Time’s Running Out to Switch Medicare Coverage
If you’re eligible for Medicare, our family practice doctors want you to know that you have until Dec. 7 to enroll or to make changes to your existing coverage. This is the so-called Open Enrollment Period, in which you pay nothing to change plans or coverage. So now’s the time to act and switch Medicare coverage.
During Open Enrollment you can:
- change how you get your Medicare coverage—Original Medicare or a Medicare Advantage Plan;
- switch Medicare Advantage Plans (that include or don’t include drug coverage); and,
- join, switch, or drop a Medicare prescription drug plan.
You’ve no doubt been inundated with mail, phone, TV, and social media solicitations for various plans. If this has left you a bit confused, we want to help you figure it out.
Medicare is a federally run health plan that was first offered to seniors ages 65 and over starting in 1965. Eventually it was expanded to include individuals with certain disabilities and end-stage renal failure (kidney disease).
There are four main types of Medicare available to this population:
- Part A, which covers hospital care, nursing faculties, and related services;
- Part B, which covers medical care and services, including preventive care;
- Part C (also known as “Medicare Advantage”), which combines Parts A and B into a single plan; and,
- Part D provides coverage for prescription drugs not already covered under Part B.
Parts A and B are also known as “Original Medicare.” The U.S. government administers these plans. Part C, or Medicare Advantage, may also include Part D, prescription drug coverage, depending on the plan. Medicare-approved private insurance companies administer Parts C and D.
In addition, Medicare supplement plans, also called “Medigap” insurance, help cover some of the costs that Original Medicare doesn’t. They, too, are privately run but are used in conjunction with Original Medicare, not with Medicare Advantage.
Part A is free, although it comes with a deductible that changes annually. Parts B, C, and D come with monthly premiums (fees).
The premiums can vary; in addition, each plan may come with a deductible of up to $445 (the 2021 limit).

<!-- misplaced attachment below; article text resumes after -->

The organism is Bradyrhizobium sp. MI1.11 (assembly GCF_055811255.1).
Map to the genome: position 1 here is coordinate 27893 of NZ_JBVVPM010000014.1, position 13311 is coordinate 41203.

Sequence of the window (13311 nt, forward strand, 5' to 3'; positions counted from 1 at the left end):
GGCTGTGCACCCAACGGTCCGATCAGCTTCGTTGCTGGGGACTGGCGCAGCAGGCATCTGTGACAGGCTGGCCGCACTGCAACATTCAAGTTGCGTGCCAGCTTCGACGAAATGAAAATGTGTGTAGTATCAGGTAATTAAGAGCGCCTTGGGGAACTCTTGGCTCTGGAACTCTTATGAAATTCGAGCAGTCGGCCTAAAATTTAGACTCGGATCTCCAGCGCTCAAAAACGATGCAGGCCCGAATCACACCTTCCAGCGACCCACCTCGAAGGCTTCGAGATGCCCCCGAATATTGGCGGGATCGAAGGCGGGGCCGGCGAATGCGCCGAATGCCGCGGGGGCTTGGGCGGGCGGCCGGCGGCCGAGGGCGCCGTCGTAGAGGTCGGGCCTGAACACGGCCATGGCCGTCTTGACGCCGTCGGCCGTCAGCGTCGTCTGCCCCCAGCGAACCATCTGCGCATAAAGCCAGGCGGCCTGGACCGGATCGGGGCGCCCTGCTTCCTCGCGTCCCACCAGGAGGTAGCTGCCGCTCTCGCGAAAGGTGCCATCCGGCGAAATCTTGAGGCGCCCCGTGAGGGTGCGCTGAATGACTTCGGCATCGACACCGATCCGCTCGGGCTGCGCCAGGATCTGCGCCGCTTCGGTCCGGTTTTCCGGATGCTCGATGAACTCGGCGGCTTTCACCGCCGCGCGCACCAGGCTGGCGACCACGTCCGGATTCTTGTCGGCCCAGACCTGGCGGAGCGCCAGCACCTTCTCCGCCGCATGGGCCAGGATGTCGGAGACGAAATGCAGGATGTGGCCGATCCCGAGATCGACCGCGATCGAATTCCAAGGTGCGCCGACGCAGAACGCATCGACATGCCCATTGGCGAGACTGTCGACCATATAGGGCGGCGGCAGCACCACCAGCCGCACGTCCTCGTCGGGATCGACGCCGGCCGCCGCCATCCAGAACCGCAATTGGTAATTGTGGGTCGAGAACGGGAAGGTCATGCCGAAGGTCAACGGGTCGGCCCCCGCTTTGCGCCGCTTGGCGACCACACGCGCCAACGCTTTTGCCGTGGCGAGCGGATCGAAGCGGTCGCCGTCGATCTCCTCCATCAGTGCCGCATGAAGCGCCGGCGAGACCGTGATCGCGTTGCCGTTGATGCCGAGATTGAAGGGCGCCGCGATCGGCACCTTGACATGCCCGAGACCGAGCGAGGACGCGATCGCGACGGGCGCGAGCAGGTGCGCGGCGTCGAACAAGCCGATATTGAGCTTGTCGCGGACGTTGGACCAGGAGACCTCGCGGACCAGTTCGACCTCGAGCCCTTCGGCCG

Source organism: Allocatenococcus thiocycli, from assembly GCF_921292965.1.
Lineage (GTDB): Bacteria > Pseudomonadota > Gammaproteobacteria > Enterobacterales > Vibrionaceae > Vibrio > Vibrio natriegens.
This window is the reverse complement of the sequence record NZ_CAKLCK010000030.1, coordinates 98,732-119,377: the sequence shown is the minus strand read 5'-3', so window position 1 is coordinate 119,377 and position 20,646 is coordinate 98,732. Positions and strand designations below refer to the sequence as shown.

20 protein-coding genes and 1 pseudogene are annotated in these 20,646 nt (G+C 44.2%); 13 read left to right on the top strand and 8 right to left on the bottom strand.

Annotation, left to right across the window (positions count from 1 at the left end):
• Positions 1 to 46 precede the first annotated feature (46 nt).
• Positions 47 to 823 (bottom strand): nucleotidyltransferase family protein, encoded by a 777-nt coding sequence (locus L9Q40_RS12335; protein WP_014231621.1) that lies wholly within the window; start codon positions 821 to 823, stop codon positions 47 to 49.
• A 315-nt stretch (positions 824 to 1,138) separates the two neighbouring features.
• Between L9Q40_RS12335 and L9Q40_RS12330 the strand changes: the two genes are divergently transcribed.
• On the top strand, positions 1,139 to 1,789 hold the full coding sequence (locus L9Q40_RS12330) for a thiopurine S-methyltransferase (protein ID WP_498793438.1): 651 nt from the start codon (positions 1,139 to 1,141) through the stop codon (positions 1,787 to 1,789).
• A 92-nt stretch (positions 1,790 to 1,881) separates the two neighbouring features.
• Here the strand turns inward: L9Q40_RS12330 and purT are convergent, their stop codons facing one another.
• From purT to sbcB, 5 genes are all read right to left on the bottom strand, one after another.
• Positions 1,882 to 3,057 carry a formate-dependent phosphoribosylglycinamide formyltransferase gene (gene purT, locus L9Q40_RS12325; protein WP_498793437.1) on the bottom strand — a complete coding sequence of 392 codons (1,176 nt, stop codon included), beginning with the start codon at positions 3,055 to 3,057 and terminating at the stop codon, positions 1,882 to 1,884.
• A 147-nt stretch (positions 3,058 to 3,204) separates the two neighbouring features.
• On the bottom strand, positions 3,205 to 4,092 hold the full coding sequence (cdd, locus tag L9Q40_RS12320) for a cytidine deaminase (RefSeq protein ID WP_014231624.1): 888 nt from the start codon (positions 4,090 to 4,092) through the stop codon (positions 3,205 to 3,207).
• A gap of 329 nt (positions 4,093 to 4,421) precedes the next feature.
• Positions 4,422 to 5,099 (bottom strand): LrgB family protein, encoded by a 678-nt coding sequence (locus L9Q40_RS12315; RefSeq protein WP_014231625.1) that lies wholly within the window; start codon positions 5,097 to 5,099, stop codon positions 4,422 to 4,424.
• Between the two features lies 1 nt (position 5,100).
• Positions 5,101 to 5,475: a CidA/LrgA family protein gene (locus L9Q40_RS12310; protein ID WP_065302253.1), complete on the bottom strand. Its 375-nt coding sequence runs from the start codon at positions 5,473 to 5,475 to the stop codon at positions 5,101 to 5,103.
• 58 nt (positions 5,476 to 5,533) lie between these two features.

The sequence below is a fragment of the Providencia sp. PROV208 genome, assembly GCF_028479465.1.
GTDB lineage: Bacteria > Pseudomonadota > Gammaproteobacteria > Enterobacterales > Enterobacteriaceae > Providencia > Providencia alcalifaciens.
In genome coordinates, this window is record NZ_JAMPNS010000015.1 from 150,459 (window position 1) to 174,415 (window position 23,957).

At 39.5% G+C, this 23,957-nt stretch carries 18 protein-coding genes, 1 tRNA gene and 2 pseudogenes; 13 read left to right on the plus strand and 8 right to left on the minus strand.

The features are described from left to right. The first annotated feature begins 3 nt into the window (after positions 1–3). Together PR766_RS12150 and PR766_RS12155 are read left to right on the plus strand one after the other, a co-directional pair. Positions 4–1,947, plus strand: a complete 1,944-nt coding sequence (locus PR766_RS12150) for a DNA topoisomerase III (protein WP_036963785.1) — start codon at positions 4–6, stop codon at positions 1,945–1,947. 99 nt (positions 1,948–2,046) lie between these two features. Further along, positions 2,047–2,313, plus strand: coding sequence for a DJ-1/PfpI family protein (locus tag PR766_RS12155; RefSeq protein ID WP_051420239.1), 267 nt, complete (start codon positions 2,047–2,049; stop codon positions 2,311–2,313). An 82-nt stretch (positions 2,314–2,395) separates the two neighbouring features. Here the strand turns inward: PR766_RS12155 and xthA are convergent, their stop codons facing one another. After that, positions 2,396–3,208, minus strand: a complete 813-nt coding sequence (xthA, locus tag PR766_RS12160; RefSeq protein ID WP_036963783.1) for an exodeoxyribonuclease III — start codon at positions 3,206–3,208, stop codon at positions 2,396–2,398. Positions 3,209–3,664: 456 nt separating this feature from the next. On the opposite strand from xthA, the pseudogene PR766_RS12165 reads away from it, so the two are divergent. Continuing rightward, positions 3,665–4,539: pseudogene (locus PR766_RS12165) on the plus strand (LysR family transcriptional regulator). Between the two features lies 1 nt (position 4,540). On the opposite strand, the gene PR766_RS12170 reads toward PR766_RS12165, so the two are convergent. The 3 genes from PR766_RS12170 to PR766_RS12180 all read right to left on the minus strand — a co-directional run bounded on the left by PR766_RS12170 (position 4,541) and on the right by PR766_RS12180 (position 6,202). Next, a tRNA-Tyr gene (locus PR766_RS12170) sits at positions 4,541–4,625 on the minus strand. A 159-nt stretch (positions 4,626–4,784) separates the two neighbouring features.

Participants with lower incomes may qualify for help in paying Part D premiums through Medicare’s low-income subsidy program.
What we accept
In addition to Medicare and most traditional Fee-for-Service plans, Cohen Medical Associates participates with most products in the following plans:
- United AARP/United
- Blue Medicare
- Prominence Health Plan
Still need help?
We realize you may still have difficulty selecting the best plan Part D and Medicare Advantage plans for you. Fortunately, the U.S. Department of Health and Human Services (DHS) has a quick and easy way to sort through the more than 30 plans available. Go to https://www.medicare.gov, create an account, and answer a few questions.
Once logged in, you can:
- see drug prices based on any help you get
- compare your current plan to others
- access and store your drug list
- access other useful features
You can also call 1-800-MEDICARE to obtain Medicare plan information or compare plans, or read the official U.S. government Medicare handbook.
If you have any questions about your current plan or new Medicare options, please call our Business Manager, Nancy Weiser, at 561-496-4539. Nancy will review these plans with you and help you switch Medicare coverage based off which plan is best for you.
One final word of caution: The Better Business Bureau (BBB) issued a scam alert earlier this month about calls to Americans trying to obtain Americans’ Medicare numbers and other personal information during the Open Enrollment period.
The scam phone calls come in two versions:
- someone claiming they can enroll you in a better, cheaper plan than you currently have; or,
- a threat to discontinue your Medicare if you don’t re-enroll immediately.
The BBB warns of these common red flags:
- Be wary of anyone who contacts you. Medicare representatives don’t contact you by phone, email, or in person unless you’re already enrolled in their plans.
- Decline promotional gifts in exchange for personal information. Never sign up with a broker who offers you an expensive “sign-up gift” in exchange for providing your Medicare ID number or other personally identifiable information.
- Beware of offers for “free health screenings.” Known as “cherry picking,” such offers may be used to weed out those who are less healthy.
- Guard your government-issued numbers. Never give out your Medicare ID number, Social Security number, health plan information, or banking information to anyone you don’t know, especially if you didn’t initiate the call.
Finally, if you’re unsure whether a call or offer is from Medicare, or you gave your personal information to someone claiming to be with Medicare, call 1-800-MEDICARE to report it.